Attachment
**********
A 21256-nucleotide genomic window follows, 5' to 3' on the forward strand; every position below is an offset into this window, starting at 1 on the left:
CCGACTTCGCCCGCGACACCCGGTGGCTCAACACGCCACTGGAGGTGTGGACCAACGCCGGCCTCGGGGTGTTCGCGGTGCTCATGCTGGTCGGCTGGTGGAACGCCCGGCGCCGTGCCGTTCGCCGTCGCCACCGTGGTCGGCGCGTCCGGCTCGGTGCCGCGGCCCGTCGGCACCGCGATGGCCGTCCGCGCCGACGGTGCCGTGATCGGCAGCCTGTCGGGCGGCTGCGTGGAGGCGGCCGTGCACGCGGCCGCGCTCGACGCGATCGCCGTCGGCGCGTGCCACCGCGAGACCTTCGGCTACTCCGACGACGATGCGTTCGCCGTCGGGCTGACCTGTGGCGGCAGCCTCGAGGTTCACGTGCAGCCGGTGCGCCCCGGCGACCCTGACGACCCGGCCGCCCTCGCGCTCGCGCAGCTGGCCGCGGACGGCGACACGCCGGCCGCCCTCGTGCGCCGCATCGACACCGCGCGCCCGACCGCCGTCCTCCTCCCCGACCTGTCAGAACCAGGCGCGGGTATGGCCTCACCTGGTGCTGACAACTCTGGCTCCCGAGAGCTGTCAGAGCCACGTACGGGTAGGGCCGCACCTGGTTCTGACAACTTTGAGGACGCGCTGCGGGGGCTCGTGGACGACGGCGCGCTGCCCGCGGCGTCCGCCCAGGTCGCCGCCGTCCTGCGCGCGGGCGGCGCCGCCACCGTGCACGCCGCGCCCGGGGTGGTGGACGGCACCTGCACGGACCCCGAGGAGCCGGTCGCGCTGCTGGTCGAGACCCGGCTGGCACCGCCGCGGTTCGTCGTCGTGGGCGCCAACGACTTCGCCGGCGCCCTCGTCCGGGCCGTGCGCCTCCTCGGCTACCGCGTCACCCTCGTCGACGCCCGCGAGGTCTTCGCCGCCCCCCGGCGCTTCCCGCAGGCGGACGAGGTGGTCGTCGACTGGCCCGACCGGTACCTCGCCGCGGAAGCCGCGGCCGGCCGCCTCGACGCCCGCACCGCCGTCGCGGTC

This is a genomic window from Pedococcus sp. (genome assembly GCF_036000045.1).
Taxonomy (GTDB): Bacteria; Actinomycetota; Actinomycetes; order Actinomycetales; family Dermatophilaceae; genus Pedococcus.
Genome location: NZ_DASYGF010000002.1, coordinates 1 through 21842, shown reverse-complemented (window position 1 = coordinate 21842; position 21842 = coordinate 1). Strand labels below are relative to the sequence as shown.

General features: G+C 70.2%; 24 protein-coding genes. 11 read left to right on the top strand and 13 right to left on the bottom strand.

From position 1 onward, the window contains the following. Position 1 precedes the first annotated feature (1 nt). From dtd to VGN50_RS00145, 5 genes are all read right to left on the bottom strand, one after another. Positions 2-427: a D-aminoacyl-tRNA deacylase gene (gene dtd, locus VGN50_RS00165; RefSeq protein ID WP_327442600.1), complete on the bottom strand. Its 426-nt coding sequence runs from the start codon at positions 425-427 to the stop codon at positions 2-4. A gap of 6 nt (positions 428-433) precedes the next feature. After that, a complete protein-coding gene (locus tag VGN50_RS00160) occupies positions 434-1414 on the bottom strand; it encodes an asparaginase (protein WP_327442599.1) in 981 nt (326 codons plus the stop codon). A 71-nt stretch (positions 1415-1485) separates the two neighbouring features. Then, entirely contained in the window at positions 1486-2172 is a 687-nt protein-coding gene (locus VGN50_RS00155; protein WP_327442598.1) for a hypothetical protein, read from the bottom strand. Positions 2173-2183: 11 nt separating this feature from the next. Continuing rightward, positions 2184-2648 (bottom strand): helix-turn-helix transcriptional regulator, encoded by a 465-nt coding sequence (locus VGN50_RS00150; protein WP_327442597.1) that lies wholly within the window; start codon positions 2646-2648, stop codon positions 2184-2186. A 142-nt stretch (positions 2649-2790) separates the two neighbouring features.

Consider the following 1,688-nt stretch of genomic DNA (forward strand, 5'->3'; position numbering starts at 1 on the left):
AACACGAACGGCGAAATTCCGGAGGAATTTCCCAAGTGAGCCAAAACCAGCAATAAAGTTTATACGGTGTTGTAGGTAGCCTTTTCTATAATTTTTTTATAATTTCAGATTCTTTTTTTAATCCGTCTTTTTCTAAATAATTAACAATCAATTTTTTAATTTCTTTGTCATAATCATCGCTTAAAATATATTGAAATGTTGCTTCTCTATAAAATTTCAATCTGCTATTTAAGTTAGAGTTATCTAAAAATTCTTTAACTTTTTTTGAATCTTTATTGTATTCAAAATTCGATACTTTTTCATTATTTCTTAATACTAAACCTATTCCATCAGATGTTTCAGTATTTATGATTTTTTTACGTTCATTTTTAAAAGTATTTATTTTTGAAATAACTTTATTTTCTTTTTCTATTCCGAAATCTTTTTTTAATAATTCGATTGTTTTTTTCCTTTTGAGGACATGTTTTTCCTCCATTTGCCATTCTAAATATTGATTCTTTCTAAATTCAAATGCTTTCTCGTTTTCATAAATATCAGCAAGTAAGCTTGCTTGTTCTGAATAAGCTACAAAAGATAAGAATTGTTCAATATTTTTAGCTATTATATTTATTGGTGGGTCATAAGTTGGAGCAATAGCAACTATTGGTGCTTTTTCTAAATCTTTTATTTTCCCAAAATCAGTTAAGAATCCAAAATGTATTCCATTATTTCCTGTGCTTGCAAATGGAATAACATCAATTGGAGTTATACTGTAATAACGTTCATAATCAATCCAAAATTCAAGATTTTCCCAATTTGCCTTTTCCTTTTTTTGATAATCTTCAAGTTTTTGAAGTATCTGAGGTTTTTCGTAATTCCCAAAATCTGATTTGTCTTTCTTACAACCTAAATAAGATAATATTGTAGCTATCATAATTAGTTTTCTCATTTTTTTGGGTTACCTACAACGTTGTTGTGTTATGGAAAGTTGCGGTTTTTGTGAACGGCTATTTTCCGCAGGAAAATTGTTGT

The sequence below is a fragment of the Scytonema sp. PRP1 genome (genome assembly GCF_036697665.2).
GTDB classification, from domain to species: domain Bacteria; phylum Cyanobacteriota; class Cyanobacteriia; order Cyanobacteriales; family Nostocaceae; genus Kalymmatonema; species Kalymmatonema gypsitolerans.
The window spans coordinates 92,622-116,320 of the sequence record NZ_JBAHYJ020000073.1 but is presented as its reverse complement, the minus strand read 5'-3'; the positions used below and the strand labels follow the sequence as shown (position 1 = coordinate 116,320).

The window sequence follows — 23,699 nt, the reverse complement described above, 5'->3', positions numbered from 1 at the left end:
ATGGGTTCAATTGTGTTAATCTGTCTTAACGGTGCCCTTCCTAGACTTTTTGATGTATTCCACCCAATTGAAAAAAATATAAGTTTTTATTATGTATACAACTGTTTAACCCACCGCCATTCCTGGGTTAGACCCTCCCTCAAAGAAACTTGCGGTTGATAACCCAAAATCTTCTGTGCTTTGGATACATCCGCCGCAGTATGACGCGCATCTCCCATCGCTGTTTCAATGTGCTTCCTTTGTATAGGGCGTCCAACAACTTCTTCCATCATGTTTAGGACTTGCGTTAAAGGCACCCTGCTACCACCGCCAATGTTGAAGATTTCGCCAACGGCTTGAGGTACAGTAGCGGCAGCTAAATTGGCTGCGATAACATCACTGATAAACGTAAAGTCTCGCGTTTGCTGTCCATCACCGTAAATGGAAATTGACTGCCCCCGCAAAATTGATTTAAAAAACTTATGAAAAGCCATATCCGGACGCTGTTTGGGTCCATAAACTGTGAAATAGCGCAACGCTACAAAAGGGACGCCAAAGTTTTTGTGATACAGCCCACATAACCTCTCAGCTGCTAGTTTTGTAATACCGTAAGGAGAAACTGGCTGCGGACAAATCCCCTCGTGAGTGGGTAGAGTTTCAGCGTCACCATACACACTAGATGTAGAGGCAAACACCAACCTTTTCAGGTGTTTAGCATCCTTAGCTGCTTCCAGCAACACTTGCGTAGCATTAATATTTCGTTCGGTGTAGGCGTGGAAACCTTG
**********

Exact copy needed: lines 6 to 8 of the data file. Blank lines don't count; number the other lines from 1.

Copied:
General features: G+C 70.2%; 24 protein-coding genes. 11 read left to right on the top strand and 13 right to left on the bottom strand.

From position 1 onward, the window contains the following. Position 1 precedes the first annotated feature (1 nt). From dtd to VGN50_RS00145, 5 genes are all read right to left on the bottom strand, one after another. Positions 2-427: a D-aminoacyl-tRNA deacylase gene (gene dtd, locus VGN50_RS00165; RefSeq protein ID WP_327442600.1), complete on the bottom strand. Its 426-nt coding sequence runs from the start codon at positions 425-427 to the stop codon at positions 2-4. A gap of 6 nt (positions 428-433) precedes the next feature. After that, a complete protein-coding gene (locus tag VGN50_RS00160) occupies positions 434-1414 on the bottom strand; it encodes an asparaginase (protein WP_327442599.1) in 981 nt (326 codons plus the stop codon). A 71-nt stretch (positions 1415-1485) separates the two neighbouring features. Then, entirely contained in the window at positions 1486-2172 is a 687-nt protein-coding gene (locus VGN50_RS00155; protein WP_327442598.1) for a hypothetical protein, read from the bottom strand. Positions 2173-2183: 11 nt separating this feature from the next. Continuing rightward, positions 2184-2648 (bottom strand): helix-turn-helix transcriptional regulator, encoded by a 465-nt coding sequence (locus VGN50_RS00150; protein WP_327442597.1) that lies wholly within the window; start codon positions 2646-2648, stop codon positions 2184-2186. A 142-nt stretch (positions 2649-2790) separates the two neighbouring features.

Consider the following 1,688-nt stretch of genomic DNA (forward strand, 5'->3'; position numbering starts at 1 on the left):